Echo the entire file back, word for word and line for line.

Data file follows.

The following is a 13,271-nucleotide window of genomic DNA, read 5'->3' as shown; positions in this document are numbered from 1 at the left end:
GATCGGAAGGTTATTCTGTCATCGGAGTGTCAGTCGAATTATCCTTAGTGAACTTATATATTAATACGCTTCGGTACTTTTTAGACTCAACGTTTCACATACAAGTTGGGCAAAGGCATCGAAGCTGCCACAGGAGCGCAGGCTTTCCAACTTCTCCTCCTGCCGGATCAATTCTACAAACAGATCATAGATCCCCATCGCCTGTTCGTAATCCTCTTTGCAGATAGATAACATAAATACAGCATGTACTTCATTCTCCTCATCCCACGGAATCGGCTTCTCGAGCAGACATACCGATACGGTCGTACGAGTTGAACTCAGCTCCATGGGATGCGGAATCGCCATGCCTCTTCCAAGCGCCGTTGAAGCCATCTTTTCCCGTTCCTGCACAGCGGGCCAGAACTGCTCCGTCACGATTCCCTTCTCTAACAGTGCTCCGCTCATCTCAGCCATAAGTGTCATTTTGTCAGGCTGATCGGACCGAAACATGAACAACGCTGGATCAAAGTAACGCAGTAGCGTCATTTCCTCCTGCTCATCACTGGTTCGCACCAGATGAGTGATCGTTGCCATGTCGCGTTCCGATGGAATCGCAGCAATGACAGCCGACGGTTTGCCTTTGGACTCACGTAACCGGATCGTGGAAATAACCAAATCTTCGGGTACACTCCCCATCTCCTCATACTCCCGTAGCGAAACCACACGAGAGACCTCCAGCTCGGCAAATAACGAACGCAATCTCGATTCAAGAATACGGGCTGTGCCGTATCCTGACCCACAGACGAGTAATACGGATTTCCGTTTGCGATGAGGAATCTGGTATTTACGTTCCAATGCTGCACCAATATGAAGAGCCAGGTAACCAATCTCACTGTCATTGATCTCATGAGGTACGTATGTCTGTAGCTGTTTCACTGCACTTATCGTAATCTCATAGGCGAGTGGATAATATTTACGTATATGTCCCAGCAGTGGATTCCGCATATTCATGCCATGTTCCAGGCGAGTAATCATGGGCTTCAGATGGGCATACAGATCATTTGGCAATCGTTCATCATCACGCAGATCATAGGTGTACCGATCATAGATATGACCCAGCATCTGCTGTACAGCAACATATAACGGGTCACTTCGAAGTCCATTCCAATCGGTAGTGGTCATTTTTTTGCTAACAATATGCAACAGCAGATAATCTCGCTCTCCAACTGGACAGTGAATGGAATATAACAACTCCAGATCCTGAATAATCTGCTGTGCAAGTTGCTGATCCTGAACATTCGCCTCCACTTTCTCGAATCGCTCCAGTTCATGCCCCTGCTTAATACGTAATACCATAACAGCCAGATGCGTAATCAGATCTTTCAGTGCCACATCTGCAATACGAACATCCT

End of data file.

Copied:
The following is a 13,271-nucleotide window of genomic DNA, read 5'->3' as shown; positions in this document are numbered from 1 at the left end:
GATCGGAAGGTTATTCTGTCATCGGAGTGTCAGTCGAATTATCCTTAGTGAACTTATATATTAATACGCTTCGGTACTTTTTAGACTCAACGTTTCACATACAAGTTGGGCAAAGGCATCGAAGCTGCCACAGGAGCGCAGGCTTTCCAACTTCTCCTCCTGCCGGATCAATTCTACAAACAGATCATAGATCCCCATCGCCTGTTCGTAATCCTCTTTGCAGATAGATAACATAAATACAGCATGTACTTCATTCTCCTCATCCCACGGAATCGGCTTCTCGAGCAGACATACCGATACGGTCGTACGAGTTGAACTCAGCTCCATGGGATGCGGAATCGCCATGCCTCTTCCAAGCGCCGTTGAAGCCATCTTTTCCCGTTCCTGCACAGCGGGCCAGAACTGCTCCGTCACGATTCCCTTCTCTAACAGTGCTCCGCTCATCTCAGCCATAAGTGTCATTTTGTCAGGCTGATCGGACCGAAACATGAACAACGCTGGATCAAAGTAACGCAGTAGCGTCATTTCCTCCTGCTCATCACTGGTTCGCACCAGATGAGTGATCGTTGCCATGTCGCGTTCCGATGGAATCGCAGCAATGACAGCCGACGGTTTGCCTTTGGACTCACGTAACCGGATCGTGGAAATAACCAAATCTTCGGGTACACTCCCCATCTCCTCATACTCCCGTAGCGAAACCACACGAGAGACCTCCAGCTCGGCAAATAACGAACGCAATCTCGATTCAAGAATACGGGCTGTGCCGTATCCTGACCCACAGACGAGTAATACGGATTTCCGTTTGCGATGAGGAATCTGGTATTTACGTTCCAATGCTGCACCAATATGAAGAGCCAGGTAACCAATCTCACTGTCATTGATCTCATGAGGTACGTATGTCTGTAGCTGTTTCACTGCACTTATCGTAATCTCATAGGCGAGTGGATAATATTTACGTATATGTCCCAGCAGTGGATTCCGCATATTCATGCCATGTTCCAGGCGAGTAATCATGGGCTTCAGATGGGCATACAGATCATTTGGCAATCGTTCATCATCACGCAGATCATAGGTGTACCGATCATAGATATGACCCAGCATCTGCTGTACAGCAACATATAACGGGTCACTTCGAAGTCCATTCCAATCGGTAGTGGTCATTTTTTTGCTAACAATATGCAACAGCAGATAATCTCGCTCTCCAACTGGACAGTGAATGGAATATAACAACTCCAGATCCTGAATAATCTGCTGTGCAAGTTGCTGATCCTGAACATTCGCCTCCACTTTCTCGAATCGCTCCAGTTCATGCCCCTGCTTAATACGTAATACCATAACAGCCAGATGCGTAATCAGATCTTTCAGTGCCACATCTGCAATACGAACATCCT